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Appraisal of lower-limb amputations and some rehabilitation problems of amputees: a retrospective study in Nigeria.


This study reviewed the patterns of lower-limb amputations and evaluated the rehabilitation problems faced by the patients at the Obafemi Awolowo University Teaching Hospitals Complex, Ile-Ife, Nigeria, between January 1992 and December 2001.

Relevant information and data were obtained from hospital records from the Medical Records Department, and the Physiotherapy Department.

Forty-seven lower-limb amputation surgeries were performed, with a male-female ratio of 3:1. The levels of amputation frequently performed were: above the knee (48.9%), and below the knee (42.6%). The most common cause of amputation was trauma due to road traffic accidents. The mortality rate was 19.1%, occurring at the average age of 42.

Referrals for physiotherapy were often late. There were no records of rehabilitative intervention by occupational therapists, clinical psychologists and vocational counsellors. Most of the patients could not afford prosthesis.

It was concluded that physiotherapeutic attention for patients with lower-limb amputation should be sought, not only at the postoperative stage, but also at the pre-operative stage whenever possible. A multi-disciplinary approach, ensuring occupational rehabilitation, was also emphasized.

Key words: lower-limb amputation, rehabilitation


Amputation is the partial or total removal of a body part. (1) It has been accepted as a positive form of treatment when part of a limb is dead. It is considered in cases of arterial occlusion in diabetes resulting in gangrene, in Buerger's disease, and in Raynaud's disease. (2) Cases of severe fracture with partial amputation due to road traffic accidents (RTAs), gunshot wounds or bomb blast injuries are also predisposed to amputation. Amputation is also indicated in congenital deformities. In such cases, amputation may be necessary to improve the quality of life of the individual.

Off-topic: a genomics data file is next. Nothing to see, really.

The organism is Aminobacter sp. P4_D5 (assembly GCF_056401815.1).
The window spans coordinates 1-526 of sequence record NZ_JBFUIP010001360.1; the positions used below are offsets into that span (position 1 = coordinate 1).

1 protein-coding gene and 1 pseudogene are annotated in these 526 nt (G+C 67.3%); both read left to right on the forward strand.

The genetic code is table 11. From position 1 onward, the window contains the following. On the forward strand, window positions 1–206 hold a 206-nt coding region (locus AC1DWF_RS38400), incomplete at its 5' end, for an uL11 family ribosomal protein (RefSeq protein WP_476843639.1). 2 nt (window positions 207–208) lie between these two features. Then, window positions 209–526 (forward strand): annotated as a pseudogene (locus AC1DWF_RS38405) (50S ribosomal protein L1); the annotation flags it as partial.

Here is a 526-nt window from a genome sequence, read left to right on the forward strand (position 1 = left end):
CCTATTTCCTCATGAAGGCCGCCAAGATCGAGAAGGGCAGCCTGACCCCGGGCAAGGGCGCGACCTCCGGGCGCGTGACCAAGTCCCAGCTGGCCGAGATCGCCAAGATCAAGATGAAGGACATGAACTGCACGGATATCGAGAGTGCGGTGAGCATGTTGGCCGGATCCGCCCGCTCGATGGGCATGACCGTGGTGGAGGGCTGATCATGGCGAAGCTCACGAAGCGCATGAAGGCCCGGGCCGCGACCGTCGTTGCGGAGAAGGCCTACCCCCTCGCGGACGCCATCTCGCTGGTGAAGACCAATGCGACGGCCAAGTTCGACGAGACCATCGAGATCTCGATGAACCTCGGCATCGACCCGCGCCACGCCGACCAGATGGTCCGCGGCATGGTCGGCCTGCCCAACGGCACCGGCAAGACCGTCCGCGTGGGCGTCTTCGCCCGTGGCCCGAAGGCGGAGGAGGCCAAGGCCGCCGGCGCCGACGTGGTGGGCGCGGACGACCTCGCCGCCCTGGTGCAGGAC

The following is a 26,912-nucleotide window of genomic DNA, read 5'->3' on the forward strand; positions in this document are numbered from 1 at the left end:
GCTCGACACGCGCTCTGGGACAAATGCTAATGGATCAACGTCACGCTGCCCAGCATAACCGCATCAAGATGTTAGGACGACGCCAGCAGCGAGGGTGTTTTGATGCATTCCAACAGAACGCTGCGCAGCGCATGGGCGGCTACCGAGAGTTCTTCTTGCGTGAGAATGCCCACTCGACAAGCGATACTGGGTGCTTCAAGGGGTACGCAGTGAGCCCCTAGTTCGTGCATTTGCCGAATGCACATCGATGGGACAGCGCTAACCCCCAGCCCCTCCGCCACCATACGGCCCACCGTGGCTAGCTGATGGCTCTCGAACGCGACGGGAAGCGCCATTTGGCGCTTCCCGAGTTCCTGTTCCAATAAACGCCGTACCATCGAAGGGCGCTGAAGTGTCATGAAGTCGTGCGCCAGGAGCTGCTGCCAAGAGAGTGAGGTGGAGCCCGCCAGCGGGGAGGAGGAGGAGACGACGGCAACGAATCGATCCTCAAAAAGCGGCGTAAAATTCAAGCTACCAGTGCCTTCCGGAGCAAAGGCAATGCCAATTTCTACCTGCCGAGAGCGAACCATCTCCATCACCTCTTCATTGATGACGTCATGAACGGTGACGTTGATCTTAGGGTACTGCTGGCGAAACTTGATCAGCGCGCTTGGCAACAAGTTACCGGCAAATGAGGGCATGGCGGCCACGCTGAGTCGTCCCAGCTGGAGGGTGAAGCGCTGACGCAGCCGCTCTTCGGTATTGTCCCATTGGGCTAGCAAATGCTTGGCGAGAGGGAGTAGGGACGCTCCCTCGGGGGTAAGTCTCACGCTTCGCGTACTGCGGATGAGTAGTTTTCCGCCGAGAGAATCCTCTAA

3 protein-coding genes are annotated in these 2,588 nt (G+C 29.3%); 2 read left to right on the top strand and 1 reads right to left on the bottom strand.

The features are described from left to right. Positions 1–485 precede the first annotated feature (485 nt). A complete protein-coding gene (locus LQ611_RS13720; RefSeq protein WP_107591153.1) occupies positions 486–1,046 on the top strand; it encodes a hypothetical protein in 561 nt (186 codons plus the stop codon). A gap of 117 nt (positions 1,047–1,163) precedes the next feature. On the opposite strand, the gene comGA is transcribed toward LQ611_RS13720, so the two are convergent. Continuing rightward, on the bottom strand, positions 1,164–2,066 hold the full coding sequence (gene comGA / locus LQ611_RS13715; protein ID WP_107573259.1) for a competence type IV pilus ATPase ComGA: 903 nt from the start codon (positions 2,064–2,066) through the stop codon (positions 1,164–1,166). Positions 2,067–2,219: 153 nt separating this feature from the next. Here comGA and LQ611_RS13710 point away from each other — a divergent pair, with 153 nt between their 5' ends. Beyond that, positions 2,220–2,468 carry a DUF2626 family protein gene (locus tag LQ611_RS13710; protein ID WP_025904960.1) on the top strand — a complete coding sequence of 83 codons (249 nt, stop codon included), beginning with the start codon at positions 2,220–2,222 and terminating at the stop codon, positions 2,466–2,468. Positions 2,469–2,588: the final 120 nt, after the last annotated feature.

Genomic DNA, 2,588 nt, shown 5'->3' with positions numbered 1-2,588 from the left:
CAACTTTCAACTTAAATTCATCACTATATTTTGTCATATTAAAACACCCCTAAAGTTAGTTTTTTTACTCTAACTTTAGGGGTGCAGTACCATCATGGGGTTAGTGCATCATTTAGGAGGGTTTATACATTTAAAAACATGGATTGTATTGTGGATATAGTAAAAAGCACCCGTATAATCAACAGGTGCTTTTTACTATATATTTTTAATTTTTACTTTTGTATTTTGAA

After amputation, rehabilitation to enable the patient live an optimally independent life depends on the co-operative effort of a multidisciplinary team comprising the surgeon, nurse, physiotherapist, prosthetist, occupational therapist, social worker, clinical psychologist and the vocational counsellor. (3)

Generally, the rehabilitation programme for the amputee is divided into three stages, viz:

1. pre-operative stage

2. early postoperative or pre-prosthetic stage

3. prosthetic stage

The overall success of rehabilitation, among other things, depends on the quality of postoperative care, timely referral to or consultation with a physiotherapist, and subsequent progressive physiotherapy care. Pre-operative physiotherapy enables the patient to become familiar with the exercises that will prevent cardiorespiratory complications, muscle atrophy and deformity after the operation. (4) It is also essential that the physiotherapist sees the patient in the early postoperative stage. (2)

The aims of postoperative physiotherapy are to:

* prevent cardiorespiratory complications

* prevent contracture

* strengthen and mobilize the uninvolved leg (in cases of unilateral amputation)

* strengthen and coordinate the muscles controlling the stumps

* strengthen and mobilize the trunk

* retain balance * re-educate the healed stump

* control oedema of the stump * re-educate the patient on sitting, standing and walking

* teach the patient to regain independence in functional activities

Since ambulation is a major concern in attaining functional independence, timely prosthetic application is a sine qua non for early bipedal ambulation. Prosthetic application, however, does not obviate the need for occasional use of the wheel chair.